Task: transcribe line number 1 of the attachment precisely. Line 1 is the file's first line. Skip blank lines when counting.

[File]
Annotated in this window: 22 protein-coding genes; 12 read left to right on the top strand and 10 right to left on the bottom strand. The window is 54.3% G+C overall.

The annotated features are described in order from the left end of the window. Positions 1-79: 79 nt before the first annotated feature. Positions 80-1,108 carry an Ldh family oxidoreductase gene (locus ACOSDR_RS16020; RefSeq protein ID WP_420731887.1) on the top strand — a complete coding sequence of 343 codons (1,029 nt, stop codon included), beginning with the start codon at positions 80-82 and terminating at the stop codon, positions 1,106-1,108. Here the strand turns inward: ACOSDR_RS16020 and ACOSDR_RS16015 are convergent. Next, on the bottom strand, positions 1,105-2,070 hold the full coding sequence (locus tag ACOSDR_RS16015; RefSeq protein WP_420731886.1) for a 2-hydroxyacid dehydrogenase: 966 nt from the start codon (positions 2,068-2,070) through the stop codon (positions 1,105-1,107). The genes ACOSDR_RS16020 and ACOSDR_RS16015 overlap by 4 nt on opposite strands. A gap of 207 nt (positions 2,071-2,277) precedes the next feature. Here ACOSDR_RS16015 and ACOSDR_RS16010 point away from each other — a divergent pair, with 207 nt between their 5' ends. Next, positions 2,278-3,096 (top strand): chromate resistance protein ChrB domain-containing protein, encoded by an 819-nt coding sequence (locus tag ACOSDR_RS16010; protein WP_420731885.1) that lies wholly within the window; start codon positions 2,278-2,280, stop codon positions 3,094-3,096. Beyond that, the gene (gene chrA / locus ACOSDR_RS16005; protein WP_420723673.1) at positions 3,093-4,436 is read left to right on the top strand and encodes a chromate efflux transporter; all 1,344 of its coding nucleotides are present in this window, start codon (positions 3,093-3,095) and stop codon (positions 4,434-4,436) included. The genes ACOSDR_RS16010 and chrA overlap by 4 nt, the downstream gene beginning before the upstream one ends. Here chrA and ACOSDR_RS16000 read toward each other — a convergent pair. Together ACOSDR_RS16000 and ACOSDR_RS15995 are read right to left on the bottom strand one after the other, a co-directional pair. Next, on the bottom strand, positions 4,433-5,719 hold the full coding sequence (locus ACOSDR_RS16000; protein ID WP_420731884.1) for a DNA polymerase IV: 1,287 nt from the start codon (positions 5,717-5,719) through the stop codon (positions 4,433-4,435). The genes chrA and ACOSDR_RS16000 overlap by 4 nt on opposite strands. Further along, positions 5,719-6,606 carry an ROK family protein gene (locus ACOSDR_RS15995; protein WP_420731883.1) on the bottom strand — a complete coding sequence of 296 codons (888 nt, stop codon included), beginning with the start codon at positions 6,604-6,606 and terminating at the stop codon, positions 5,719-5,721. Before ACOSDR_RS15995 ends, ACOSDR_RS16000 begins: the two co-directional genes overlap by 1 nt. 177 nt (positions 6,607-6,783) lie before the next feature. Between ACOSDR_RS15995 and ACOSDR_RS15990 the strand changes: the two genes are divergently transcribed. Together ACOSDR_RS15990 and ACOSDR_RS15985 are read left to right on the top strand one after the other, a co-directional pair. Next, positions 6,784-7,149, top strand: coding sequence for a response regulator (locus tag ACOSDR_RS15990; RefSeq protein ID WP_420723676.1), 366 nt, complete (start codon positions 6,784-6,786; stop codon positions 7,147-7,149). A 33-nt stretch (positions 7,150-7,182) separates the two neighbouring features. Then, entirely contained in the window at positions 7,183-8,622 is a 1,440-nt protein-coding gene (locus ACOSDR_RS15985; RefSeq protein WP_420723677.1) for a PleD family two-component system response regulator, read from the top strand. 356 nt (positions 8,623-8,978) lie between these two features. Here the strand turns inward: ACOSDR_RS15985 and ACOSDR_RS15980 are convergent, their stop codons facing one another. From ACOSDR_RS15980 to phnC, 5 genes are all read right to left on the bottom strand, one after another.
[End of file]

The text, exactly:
Annotated in this window: 22 protein-coding genes; 12 read left to right on the top strand and 10 right to left on the bottom strand. The window is 54.3% G+C overall.